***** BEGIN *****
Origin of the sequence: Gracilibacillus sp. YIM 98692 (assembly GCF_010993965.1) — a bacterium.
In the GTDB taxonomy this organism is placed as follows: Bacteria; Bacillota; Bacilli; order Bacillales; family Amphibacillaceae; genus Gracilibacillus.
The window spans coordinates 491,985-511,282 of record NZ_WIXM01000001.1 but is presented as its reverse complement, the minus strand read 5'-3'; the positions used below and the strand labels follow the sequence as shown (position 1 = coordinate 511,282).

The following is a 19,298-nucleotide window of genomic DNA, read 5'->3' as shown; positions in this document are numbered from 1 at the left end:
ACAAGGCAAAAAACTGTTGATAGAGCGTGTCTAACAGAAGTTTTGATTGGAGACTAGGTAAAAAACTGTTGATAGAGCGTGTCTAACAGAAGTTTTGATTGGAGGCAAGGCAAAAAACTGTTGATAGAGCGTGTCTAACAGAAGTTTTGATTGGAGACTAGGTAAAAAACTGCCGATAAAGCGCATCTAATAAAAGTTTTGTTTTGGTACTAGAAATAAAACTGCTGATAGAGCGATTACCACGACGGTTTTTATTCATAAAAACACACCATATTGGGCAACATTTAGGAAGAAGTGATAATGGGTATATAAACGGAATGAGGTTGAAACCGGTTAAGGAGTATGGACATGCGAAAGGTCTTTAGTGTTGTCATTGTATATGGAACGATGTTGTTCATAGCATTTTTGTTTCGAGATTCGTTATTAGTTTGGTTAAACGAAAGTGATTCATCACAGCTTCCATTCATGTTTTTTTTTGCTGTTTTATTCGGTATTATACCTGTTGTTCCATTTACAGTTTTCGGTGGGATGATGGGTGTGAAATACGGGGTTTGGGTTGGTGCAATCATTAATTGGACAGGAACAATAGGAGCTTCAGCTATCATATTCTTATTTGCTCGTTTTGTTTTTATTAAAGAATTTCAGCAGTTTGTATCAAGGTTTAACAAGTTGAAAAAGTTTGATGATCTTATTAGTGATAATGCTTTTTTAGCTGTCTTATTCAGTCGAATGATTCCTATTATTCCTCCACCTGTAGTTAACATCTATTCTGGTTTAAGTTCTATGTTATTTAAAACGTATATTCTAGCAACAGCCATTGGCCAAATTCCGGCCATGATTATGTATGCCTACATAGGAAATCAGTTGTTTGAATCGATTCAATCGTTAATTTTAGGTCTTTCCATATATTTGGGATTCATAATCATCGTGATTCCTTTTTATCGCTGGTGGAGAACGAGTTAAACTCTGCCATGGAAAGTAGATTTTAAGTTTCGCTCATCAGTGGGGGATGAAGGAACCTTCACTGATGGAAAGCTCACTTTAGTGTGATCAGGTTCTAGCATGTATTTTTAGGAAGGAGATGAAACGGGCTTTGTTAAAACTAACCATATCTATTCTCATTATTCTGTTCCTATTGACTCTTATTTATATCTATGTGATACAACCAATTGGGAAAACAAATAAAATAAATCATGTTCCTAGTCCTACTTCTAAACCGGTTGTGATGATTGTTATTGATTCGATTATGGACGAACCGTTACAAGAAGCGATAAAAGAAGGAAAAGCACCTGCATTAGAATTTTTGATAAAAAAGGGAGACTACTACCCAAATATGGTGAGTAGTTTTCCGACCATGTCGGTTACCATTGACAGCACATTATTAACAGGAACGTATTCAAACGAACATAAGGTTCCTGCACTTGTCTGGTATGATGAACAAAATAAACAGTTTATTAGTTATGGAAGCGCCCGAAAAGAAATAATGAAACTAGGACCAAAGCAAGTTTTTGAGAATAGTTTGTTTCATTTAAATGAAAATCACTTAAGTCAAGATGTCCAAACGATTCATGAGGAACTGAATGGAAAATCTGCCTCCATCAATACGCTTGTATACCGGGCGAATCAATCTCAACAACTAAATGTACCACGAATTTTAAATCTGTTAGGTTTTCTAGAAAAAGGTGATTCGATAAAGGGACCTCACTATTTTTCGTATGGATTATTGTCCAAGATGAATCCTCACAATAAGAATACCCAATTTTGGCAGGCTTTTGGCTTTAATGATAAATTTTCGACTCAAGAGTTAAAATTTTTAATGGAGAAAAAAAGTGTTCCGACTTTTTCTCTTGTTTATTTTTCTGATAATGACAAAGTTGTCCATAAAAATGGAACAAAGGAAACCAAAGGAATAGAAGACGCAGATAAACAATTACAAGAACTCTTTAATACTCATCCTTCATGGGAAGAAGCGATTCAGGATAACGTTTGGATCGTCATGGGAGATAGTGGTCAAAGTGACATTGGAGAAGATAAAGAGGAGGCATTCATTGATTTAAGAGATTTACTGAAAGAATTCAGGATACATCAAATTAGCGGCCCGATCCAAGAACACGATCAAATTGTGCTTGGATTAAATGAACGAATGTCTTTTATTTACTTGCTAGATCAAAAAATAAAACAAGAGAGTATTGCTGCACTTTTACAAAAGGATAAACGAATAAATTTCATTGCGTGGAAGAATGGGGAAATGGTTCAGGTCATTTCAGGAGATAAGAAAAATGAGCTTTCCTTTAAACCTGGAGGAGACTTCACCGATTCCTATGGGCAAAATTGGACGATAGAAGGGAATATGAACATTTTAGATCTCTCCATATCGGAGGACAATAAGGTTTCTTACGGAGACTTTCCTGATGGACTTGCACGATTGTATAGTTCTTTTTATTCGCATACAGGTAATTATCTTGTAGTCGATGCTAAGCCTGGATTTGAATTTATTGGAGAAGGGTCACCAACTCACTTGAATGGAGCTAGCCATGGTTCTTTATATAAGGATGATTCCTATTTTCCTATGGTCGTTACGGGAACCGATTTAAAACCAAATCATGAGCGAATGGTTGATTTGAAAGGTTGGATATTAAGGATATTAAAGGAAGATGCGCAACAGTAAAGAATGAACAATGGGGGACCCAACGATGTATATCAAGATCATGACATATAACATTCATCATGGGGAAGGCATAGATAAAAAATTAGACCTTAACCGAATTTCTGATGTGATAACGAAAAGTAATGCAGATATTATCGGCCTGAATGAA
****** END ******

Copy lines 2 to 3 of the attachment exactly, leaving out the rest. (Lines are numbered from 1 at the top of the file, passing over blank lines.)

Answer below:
In the GTDB taxonomy this organism is placed as follows: Bacteria; Bacillota; Bacilli; order Bacillales; family Amphibacillaceae; genus Gracilibacillus.
The window spans coordinates 491,985-511,282 of record NZ_WIXM01000001.1 but is presented as its reverse complement, the minus strand read 5'-3'; the positions used below and the strand labels follow the sequence as shown (position 1 = coordinate 511,282).